The evening meal was something else: three massive quiches – still warm, thanks to the helicopter – plus an abundance of side dishes prepared by raft guides on the open fire. Later that night the mountain radio (in its hollow, scratchy way) gave us bad news about incoming weather – a huge southerly cold front. It began in the early hours with thunder, bolts of lightening and heavy rain. Another omen was a large earthquake that shook both hut and tent sleepers awake with a deep rumble at 4:00am. Morning was cold and rainy; the Leslie Stream had grown into a large, brown torrent – carrying logs and debris to the nearby Karamea. But thanks to Don’s new 5mm wetsuits and paddle jackets, we were still in high spirits for our first rafting lesson.
The guides’ voices echoed from the valley wall with commands: “right forward, left back, over right, over left, left draw, right draw, get down, on the job, hold on!!!” Todd, the guide, was extremely patient with our dyslexic responses and emphasised the back paddle as the most important stroke, requiring full power. He explained that this gave him far more control, enabling safer negotiation of the Karamea’s grade-5 rapids; typically a maze of narrow, boiling chutes – sometimes between house-sized boulders. Before long, Todd had us boiling the river with vicious enthusiasm, spinning the raft in 360°s then reversing against the current with full paddle power. This kept us warm under an evil, black sky that now spat large chunks of hail, stinging our faces in wind gusts that white-capped the water.
Before the first run, Rob, the most experienced guide, explained to his crew (which included my novice wife, Valerie, and our friend Helen): “I don’t usually swear, but if you ever hear me say the word ‘shit’, we’re in BIG trouble so get down and hold on!” You can Imagine what went through the girls’ minds when three-quarters of the way through the first run a frantic “OH F—K” came from the guide’s seat as the raft slued sideways towards a massive river-splitting boulder that promptly wrapped the raft.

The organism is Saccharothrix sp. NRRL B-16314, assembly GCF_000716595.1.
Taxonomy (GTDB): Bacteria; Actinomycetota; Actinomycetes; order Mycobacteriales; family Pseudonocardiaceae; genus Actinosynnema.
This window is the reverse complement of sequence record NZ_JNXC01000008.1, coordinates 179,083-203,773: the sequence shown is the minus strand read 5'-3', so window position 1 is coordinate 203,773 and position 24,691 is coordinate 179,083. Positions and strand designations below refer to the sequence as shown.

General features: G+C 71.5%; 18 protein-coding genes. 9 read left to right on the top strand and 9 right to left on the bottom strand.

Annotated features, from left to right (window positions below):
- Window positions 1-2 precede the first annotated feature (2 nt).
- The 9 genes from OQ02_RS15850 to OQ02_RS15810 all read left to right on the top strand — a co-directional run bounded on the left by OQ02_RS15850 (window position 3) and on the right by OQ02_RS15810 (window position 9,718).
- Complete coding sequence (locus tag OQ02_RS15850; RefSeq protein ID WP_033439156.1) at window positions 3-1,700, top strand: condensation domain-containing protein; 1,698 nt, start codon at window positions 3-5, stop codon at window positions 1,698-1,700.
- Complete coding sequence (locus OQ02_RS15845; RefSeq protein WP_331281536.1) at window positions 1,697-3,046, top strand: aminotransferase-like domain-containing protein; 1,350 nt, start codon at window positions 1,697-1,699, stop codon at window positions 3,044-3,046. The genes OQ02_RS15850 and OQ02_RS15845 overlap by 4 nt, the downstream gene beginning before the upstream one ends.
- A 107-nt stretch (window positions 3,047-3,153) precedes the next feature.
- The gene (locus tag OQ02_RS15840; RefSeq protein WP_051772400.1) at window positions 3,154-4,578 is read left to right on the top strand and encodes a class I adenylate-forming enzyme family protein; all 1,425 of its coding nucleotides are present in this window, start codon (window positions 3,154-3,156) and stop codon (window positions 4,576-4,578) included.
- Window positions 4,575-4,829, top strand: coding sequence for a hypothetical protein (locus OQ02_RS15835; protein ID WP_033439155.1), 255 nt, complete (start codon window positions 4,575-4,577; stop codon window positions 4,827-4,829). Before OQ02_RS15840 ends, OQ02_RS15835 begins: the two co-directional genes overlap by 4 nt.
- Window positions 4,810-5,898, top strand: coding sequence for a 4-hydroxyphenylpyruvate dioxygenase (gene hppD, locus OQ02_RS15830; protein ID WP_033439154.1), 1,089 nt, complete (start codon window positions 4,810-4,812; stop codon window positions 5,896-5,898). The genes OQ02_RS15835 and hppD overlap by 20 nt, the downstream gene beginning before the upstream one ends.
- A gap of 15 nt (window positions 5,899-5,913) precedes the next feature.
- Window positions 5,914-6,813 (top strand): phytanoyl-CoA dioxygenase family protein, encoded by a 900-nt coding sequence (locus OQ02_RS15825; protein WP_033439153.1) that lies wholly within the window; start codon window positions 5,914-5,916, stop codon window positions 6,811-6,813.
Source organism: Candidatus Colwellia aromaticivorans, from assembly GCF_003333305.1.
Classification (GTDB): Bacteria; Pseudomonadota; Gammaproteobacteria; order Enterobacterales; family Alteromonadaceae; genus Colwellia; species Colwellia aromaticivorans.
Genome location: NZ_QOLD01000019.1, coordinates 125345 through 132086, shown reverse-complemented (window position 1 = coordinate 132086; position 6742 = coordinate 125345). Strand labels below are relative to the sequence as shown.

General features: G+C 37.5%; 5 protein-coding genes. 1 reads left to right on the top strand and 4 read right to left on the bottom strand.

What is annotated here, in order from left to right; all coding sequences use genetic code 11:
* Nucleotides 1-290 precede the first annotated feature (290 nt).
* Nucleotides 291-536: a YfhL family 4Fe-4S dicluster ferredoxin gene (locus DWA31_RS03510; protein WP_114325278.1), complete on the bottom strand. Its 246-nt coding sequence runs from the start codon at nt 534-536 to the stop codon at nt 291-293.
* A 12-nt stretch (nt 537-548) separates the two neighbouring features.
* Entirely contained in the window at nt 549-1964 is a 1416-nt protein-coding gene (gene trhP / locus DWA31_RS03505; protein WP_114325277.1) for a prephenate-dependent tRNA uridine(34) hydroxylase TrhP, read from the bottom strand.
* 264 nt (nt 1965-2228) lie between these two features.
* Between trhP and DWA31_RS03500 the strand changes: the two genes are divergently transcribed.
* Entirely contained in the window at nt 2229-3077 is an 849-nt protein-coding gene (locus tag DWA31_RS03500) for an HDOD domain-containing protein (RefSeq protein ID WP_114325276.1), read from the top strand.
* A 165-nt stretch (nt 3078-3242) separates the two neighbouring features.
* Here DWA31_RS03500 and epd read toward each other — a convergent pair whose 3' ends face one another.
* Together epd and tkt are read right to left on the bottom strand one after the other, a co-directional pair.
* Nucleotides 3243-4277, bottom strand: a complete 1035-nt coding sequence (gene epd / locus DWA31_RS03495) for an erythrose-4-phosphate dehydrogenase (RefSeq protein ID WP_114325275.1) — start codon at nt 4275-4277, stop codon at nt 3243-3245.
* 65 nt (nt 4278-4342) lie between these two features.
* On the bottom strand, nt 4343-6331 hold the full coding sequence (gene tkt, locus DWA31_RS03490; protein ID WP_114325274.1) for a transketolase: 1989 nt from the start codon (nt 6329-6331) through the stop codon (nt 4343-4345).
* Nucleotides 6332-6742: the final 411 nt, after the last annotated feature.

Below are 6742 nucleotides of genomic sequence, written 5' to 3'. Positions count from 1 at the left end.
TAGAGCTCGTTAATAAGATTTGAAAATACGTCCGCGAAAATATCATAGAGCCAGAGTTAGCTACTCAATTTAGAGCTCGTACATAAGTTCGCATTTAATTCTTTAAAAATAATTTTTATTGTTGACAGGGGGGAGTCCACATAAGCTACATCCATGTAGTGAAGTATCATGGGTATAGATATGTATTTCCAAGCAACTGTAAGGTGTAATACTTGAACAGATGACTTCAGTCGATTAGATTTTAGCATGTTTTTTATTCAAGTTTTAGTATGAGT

FROM MY DISTANT vantage point I saw Helen swim to safety, while Rob had a 30-second dual with death – using a combination of brute strength and 10 years’ experience to haul himself, minus a wetsuit bootie, out of a powerful downward sieve and back into the raft. Valerie and the rest of the crew were still nervously seated high and dry in the front half of the raft (they got the prize for abandoning ship faster than the captain of the Titanic). Later, Rob nonchalantly said, “we just weren’t on to it”, admitting it was a reasonably technical move for his crew of first-time rapid paddlers, but the experience gained was tenfold.
The next big rapid was the grade-5 ‘Garibaldi’, which was the scene for more drama; this time the kayakers stole the show. The rafts were roped past the man-eating holes, only to have me and two others flung out near the bottom (brrrr). The two most daring and skilled kayakers, Fritz and Steve, both kayak Sagittarians (half kayak/half man) took on the now massive volume of water. Fritz was forced to do a kind of limbo dance under a log that bridged two large rocks forming a waterfall right below my vantage point; while Steve cruised down in style, only to disappear into an invisible hole that added a whole new dimension to the term “recycled”. Ever seen a kayaker in a washing machine? After 20 seconds in the spin cycle, both Steve and kayak were ejected into the air, allowing him to paddle to shore.